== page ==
opportunity to play. The receiving corps took a major hit by graduation. The top returning pass catcher is Kalem Beaver, who was fourth on the team last year with 27 catches for 355 yards. He’s a legitimate big-play threat. The rest of the group will be inexperienced, aside from Nick Dagher, who returns for a final season. Carter Matheson will be asked to take the next step, while several young players will compete for starting jobs. The tackles will be Ibra Ndaye and Tom Rowlands, both of whom battled injuries last season. Matt Bruder is expected to be the centre, but will be pushed by Brandon Sitko, a freshman from Fort McMurray, Alberta. Rowlands could be moved to guard depending on which younger players emerge. Adam Moffit, a freshman from Courtice, Ont., will be one of the freshmen with a chance to play. Others to watch are Tanner Bishop from B.C., and Bryan Latouche from Quebec. This year’s starting lineup seems to be in flux, and the defensive line may be the best example of that. Finding out which pieces of the puzzle go where may take some time. Among the incoming players the staff wants to evaluate are end Cody Baranyk and tackle Nathan O’Keese, both from Thunder Bay, tackle Nik Lamont of Oakville, and Sherbrooke’s Francis Perron. Returning players Tommy Detlor and Loic Kayembe will certainly get an opportunity as will Nicarlo Funai, a transfer from McMaster. The most interesting player to watch may be Alain Pae Jr., an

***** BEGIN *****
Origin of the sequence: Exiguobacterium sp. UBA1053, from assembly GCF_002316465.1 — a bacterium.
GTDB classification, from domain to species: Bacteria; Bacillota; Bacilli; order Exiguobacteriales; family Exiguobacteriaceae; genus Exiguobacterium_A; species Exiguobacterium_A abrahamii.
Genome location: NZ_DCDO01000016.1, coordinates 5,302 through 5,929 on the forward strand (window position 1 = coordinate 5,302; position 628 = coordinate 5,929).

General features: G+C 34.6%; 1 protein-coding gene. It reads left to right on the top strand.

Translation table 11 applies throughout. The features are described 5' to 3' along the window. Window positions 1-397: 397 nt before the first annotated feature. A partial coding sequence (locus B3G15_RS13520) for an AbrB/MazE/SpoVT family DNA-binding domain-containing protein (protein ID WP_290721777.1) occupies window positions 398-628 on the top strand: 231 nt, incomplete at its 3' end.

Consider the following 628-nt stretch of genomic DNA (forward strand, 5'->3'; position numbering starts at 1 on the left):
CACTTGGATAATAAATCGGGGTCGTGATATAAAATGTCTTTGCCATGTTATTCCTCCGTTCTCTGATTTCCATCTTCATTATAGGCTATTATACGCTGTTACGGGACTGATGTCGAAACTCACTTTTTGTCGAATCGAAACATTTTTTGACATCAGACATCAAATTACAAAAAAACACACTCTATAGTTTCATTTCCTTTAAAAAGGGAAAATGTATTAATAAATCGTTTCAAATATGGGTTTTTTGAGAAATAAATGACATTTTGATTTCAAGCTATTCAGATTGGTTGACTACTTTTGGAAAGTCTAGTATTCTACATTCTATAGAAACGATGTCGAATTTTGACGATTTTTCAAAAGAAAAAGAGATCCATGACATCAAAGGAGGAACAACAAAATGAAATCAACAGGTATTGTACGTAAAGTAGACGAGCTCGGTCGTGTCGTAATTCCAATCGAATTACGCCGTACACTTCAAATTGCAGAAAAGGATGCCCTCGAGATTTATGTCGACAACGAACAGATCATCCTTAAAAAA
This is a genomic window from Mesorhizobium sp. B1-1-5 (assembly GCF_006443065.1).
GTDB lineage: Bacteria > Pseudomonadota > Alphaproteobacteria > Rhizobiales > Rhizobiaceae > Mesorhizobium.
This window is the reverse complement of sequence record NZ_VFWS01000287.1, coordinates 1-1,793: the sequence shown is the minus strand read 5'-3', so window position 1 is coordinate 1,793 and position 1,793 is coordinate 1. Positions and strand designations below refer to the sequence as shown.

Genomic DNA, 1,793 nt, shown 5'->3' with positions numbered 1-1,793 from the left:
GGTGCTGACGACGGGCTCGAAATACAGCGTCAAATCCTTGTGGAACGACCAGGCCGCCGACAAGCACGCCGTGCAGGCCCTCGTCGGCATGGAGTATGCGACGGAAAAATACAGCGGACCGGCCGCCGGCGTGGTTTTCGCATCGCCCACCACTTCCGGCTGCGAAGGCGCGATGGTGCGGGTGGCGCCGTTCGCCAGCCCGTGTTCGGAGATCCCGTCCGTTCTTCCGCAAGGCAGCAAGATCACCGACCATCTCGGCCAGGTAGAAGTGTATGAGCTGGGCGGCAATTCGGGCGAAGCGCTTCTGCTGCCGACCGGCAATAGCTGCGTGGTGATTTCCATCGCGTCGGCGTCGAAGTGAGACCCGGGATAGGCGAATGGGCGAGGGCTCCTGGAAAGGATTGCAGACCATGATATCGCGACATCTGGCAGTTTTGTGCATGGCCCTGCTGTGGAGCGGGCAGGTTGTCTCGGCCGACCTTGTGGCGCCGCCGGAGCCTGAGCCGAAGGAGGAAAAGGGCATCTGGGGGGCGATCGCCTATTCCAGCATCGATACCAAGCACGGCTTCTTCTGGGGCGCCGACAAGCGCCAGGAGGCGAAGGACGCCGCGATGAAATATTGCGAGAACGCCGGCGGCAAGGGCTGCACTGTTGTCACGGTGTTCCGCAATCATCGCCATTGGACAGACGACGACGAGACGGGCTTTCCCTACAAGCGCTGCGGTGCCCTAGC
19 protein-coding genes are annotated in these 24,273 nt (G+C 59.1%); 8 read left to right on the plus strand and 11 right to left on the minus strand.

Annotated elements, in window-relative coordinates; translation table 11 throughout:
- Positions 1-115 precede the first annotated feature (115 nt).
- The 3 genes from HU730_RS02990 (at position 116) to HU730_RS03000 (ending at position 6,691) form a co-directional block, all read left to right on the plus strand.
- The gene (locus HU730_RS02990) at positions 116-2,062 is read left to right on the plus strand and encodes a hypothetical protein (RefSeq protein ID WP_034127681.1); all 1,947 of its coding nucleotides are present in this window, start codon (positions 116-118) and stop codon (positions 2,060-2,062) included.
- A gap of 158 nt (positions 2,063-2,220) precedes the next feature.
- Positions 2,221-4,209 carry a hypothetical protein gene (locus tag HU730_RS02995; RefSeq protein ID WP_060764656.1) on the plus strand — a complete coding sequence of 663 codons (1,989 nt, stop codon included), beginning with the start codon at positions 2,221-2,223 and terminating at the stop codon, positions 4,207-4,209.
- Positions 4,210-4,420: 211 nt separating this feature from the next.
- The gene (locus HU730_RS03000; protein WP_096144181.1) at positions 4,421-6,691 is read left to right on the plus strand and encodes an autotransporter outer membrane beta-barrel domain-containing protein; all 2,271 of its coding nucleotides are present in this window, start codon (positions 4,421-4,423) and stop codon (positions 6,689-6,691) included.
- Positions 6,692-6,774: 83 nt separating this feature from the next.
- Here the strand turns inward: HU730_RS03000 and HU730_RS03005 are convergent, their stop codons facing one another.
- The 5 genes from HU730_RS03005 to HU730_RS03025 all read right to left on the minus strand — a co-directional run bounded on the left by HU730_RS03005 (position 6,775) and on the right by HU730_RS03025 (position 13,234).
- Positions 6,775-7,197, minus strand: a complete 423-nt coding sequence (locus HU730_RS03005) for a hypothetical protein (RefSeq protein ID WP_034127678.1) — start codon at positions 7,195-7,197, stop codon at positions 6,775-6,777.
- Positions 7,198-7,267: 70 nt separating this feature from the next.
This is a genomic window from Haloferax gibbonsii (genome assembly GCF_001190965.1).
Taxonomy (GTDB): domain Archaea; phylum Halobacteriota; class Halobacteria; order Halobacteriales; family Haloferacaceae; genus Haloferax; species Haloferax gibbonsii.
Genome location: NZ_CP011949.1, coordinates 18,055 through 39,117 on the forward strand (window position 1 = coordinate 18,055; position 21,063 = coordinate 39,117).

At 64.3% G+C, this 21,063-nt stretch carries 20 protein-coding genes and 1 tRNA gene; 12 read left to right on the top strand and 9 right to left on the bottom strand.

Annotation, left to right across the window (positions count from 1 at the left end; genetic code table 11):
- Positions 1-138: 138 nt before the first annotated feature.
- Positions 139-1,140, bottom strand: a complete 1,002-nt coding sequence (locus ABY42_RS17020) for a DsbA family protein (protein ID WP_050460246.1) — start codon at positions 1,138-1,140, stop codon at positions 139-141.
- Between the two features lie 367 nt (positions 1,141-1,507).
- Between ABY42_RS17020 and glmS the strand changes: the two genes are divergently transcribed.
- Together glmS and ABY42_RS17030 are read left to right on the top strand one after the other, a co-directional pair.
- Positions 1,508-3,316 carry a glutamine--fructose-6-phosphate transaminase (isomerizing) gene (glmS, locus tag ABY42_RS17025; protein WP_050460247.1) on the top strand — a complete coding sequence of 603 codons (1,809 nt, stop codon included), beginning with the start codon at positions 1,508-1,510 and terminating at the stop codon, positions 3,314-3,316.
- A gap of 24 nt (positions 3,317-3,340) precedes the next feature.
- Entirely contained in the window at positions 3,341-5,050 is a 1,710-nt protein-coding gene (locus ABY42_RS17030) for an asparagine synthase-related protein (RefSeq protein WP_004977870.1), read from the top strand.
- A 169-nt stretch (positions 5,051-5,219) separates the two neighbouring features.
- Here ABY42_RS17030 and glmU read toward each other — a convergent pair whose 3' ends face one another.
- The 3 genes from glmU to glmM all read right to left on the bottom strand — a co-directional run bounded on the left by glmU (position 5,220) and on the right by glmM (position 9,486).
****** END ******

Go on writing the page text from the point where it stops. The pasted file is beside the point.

explosive player who learned the sport in the Czech Republic. The linebacking corps is a lot more settled than the group in front of it. Khadim Mbaye was second on the Gee Gees with 42.5 tackles and is back in the middle. Ricardo Lubin returns as the Will linebacker, while Jackson Bennett will be back at the Sam. The secondary will be the strength of the defence. Ottawa’s leading tackler Ty Cranston will anchor the group, while his brother Cody, who led U-of-O with three interceptions, also returns. Jamie Harry is a converted receiver who had a pair of picks last year. Jacob Bennett and Nathan Lufuluabo from Quebec will get a long look in camp. Lewis Ward was one of the top kickers in the country and returns for a final season. He connected on 83 per cent of his field-goal attempts, while connecting on a 51yard bomb, the longest in USports last year. Freshman Parker White and Loic Legendre will compete to see who punts for the Gee-Gees this year. This is a transition year in the capital. There are some fantastic players returning, but it may take some time to sort things out in terms of who plays where. Opening against Guelph and Queen’s won’t help, but if all goes well the Gee-Gees could be competing for a playoff spot.